And so it is this twin deathless watch of Orlandus the Corrupt and the Alchemist who have kept Sunhome these two centuries past; and their ceaseless evil which has held Sunhome against the bold knights of the order.

Saturday, March 25, 2017

News of Arunia: Pacification of the Iceflow

Rumor speaks of a combined force of adventuring parties in the northern marches of Craftsman's Reach taking back the vast wilderness little by little. Between the forces of the Raven's Banner, Aldorius the Silver Hand, the Moonstar Coster, and Fenrus' Very Best (also known as the Swords of Stock to the elves of Tailmisia), the grave dangers that once faced this wild region have mostly been quelled. All that remains are threats of giants beyond the Iceflow River, the rumors of trolls in the west, and the ogre tribes that plague the southern borders of the elvish kingdom.

A great battle was fought fifteen rods west of Tyreth Castle, upon the fields of the Low Plain, between Prince Aegus' knights, led by the Raven's Banner, and the gnollish chief who had caused so much pain to folk tall and small alike. Victory was accomplished with much pain, and even now the Raven's Banner has pressed north to make forays against the giant called Psíchros, who commands a clutch of mannish cultists and a hide-away dedicated to Dinismayl, the Winter Queen.

Fenrus' Very Best, after flushing the ruin of Sariesh of its occupants, ventured eastward into the mysterious forest of the Greatwood to deal with the elves. Rumor speaks of skinchangers and lycanthropy, all of which was cured by the Gwyderion Caelatulia, hierophant of Noronia and King of the Greatwood.

With the cure properly administered, Fenrus' Very Best has become involved with the politicking of the elves; driving one of the wyrmish children of the Deep Dragon from the capital city of Aita Valmindene, they have now agreed to delve the depths of the Tomb of Serenavalla, the last Golden Age Mage-Queen of Ylvasmetsa, in order to petition her spirit to determine whether an election should be held.

For this is the question of the day for the elves. Will the Gwyderion Caelatulia Elimia step down and abandon his position as the King of Ylvasmetsa and permit an election to be held, as was the elvish custom of old, or will the Temple of Noronia hold both the Temple of the Daystar and the Crown of State in perpetuity? Even as the wyrms of Eldispell have withdrawn their armies from the field, retreated their goblin thralls from the Daleadau, and begun a period of fierce civil strife in the ruins of Sylvasil, the elves have recognized the danger to their kingdom has passed—and thus the question of elective rule is once again current.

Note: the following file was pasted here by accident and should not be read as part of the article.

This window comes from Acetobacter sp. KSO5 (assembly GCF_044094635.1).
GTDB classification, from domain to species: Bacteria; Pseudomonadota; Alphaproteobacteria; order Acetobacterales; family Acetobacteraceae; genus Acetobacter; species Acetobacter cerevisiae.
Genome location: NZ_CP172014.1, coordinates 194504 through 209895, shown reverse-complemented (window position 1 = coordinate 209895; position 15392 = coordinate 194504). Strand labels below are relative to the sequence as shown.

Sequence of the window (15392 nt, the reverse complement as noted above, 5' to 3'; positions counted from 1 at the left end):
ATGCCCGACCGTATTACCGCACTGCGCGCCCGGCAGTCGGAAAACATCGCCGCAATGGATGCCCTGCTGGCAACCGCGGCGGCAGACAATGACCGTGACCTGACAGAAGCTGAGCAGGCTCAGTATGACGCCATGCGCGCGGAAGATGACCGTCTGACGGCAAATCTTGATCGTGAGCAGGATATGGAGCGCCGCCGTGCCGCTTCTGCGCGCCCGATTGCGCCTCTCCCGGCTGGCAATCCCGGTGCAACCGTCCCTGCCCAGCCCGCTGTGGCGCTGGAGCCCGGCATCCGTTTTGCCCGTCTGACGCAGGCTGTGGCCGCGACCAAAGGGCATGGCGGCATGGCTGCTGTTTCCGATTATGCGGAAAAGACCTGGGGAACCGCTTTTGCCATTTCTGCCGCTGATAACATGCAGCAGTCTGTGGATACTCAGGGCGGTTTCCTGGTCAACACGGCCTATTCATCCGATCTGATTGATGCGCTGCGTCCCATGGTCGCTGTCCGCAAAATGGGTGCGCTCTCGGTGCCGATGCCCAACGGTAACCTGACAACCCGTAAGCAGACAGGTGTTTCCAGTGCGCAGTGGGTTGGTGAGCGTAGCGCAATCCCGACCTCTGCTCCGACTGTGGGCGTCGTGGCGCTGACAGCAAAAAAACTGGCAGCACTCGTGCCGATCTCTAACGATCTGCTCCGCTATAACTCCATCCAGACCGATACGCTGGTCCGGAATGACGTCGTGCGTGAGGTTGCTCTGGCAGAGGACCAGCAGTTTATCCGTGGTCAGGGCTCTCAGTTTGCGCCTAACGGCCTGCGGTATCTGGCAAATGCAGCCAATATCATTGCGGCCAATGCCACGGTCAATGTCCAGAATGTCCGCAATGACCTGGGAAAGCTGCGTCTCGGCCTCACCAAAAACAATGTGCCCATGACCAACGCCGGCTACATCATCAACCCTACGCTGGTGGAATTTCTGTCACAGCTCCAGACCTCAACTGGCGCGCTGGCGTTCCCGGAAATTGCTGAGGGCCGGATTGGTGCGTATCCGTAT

Rumors are confused from the Third Empire of Miles. Some say that the Emperor has died, and others that he has survived, but all voices agree that he was assaulted in the throne room of the Imperial Domus at Miles by a mad knight and his entourage. There are those who say it was a plot of the Young Serpent, head of the Imperial Civil Service, Hydrophis Schoolman. If it is true, the war in Miles has ended and a new peace is likely to descend. If the Emperor still lives, the fate of the Empire itself may be in danger.

Wednesday, March 22, 2017

The Semiotic Apocalypse, or: Everything is Salad

I was told today by a very smart friend that she and another friend had developed a theory (really more of a belief, but that’s neither here nor there) that everything in the world can be divided into one of three categories: salad, sandwich, or omelet. When I asked what gave birth to this theory, I was gleefully regaled with a tale of semantic openness—that the word salad was so expansive as to contain within it the definition of almost any foodstuff. Surely this could not be so! The definitions of words have boundaries precisely in order to stop this runaway semiosis. Edge-cases may be hard to categorize, but we can surely construct a central finite curve of meaning. I went at once to that trusty resource we all know and love, Google.
            A cold dish of various mixtures of raw or cooked vegetables, usually seasoned with oil, vinegar, or other dressing, and sometimes accompanied by meat, fish, or other ingredients.” There, then, was your salad. The limiting words were “cold,” “dish,” and “vegetables.” While that definition is vast in its scope, it certainly has hard edges. She pushed at it. “Caprese salad is a salad.” And so is tuna salad, and chicken salad. And these things aren’t just salads by metaphor, like word salad. They have salad in their very names.
            What are we to do then? This kind of endless semiosis threatens to devour the language. Yet no one is alarmed at the presence of this semantic serpent lurking just around the corner. Why? Human beings don’t seem particularly prone to this kind of bug. In most cases, if you were to tell most people about something like this, they would likely dismiss it as not worthy of their time. Like pornography, you know a salad when you see one. No need to address the logical underpinnings of salads.